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How many integers k greater than 100 and less than 1000 are [#permalink]

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17 Sep 2010, 05:39

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How many integers k greater than 100 and less than 1000 are there such that if the hundreds and the unit digits of k are reversed, the resulting integer is k + 99?

How many integers k greater than 100 and less than 1000 are there such that if the hundreds and the unit digits of k are reverced, the resulting integer is k + 99?

50 60 70 80 90

please provide explaination .. with minimal calculations

Some wording. Anyway:

\(k\) is 3-digit integer. Any 3 digit integer can be expressed as \(100a+10b+c\).

Now, we are told that \((100a+10b+c)+99=100c+10b+a\) --> \(99c-99a=99\) --> \(c-a=1\) --> there are 8 pairs of \(c\) and \(a\) possible such that their difference to be 1: (9,8), (8,7), ..., and (2,1) (note that \(a\) can not be 0 as \(k\) is 3-digit integer and its hundreds digit, \(a\), is more than or equal to 1).

Also, \(b\), tens digit of \(k\), could tale 10 values (0, 1, ..., 9) so there are total of 8*10=80 such numbers possible.

How many integers k greater than 100 and less than 1000 are there such that if the hundreds and the unit digits of k are reverced, the resulting integer is k + 99?

50 60 70 80 90

please provide explaination .. with minimal calculations

Not sure if this is the shortest.. But this is how I did this

There are 8 sets of integers with hundreds and units digits exchanged that satisfies k + 99. 1. 102 | 201 (satisfies k+99, where k = 102) 2. 203 | 302 (satisfies k+99, where k = 203) 3. ... 4. ... 5. ... 6. ... 7. 708 | 807 8. 809 | 908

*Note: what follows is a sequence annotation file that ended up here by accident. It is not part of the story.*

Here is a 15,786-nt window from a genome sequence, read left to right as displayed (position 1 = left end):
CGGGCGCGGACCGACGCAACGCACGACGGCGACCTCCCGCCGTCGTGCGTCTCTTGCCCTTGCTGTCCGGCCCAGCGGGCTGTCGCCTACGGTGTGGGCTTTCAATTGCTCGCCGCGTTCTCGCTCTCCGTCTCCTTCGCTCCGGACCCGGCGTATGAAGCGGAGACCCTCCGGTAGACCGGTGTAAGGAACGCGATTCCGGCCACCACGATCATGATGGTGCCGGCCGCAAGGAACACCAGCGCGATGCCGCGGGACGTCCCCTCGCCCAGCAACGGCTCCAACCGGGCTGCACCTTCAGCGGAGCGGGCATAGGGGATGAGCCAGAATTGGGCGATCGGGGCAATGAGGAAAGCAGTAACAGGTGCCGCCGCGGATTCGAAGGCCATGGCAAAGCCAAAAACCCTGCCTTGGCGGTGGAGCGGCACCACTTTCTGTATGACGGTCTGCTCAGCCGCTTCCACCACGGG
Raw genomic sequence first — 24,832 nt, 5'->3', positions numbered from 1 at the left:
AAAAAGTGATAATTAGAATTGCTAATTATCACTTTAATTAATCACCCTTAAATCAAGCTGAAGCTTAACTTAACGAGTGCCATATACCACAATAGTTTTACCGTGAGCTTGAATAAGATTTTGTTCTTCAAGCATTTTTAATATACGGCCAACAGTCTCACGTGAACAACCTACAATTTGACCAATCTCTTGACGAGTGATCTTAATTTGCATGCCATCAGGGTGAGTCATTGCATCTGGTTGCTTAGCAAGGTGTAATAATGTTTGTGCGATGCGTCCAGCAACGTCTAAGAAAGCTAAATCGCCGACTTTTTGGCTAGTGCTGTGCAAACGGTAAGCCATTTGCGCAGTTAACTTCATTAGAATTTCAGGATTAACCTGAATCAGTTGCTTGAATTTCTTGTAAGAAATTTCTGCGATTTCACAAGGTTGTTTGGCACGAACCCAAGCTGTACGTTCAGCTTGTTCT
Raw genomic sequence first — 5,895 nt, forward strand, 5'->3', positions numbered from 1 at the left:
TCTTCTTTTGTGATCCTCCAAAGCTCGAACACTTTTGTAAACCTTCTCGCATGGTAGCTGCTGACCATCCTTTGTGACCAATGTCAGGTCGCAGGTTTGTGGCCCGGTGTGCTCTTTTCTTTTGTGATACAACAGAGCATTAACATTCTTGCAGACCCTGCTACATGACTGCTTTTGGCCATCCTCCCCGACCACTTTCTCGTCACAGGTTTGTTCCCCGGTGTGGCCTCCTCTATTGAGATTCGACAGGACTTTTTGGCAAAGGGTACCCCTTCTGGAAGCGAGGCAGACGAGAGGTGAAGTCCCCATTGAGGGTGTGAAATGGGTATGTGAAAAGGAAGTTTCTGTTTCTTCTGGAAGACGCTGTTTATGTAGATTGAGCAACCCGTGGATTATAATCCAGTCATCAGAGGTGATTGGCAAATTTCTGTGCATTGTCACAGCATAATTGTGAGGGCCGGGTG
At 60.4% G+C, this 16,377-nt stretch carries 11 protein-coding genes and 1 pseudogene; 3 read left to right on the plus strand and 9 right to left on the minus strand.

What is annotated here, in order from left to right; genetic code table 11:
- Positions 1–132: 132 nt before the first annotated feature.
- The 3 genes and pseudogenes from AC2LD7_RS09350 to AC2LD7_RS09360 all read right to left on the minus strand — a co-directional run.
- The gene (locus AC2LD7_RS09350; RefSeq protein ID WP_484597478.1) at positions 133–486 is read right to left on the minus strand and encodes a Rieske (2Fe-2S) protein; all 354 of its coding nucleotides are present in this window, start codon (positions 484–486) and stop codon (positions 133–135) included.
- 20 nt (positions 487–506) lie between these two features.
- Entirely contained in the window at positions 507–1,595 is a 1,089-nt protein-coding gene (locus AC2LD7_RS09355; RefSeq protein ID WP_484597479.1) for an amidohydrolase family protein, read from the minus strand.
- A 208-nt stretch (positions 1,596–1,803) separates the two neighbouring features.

Re: How many integers k greater than 100 and less than 1000 are [#permalink]

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10 Jan 2014, 08:46

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How many integers K greater that 100 and less than 1000 are [#permalink]

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15 May 2014, 13:45

How many integers K greater that 100 and less than 1000 are there such that if the hundreds and the units digits of K are reversed, the resulting integer is K+99?

Re: How many integers K greater that 100 and less than 1000 are [#permalink]

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15 May 2014, 18:22

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Ans is D. The hundredth digit is always smaller from units digit by 1 as obtained by solving the equation 100a+10b+c+99=100c+10b+a. So 'a' can have values from 1 to 8 and for every value of a, 'b' varies from 0 to 9. So total integers are 8×10.

Re: How many integers K greater that 100 and less than 1000 are [#permalink]

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15 May 2014, 18:22

tinku21rahu wrote:

How many integers K greater that 100 and less than 1000 are there such that if the hundreds and the units digits of K are reversed, the resulting integer is K+99?

a) 50 b) 60 c) 70 d) 80 e) 90

I think the answer is D - 80 integers. My logic is as follows:

Since we are adding 99, the hundreds digit will need to be less than the ones digit if the corresponding number when the two digits flipped is to be larger. Since the change in magnitude is just shy of 100, the different between the two can only be one.

Look at an example case of 100 < X < 200

102 -> 201

112 -> 211

...

192 -> 291

What about for 800 < X < 900?

809 -> 908

819 -> 918

...

899 -> 998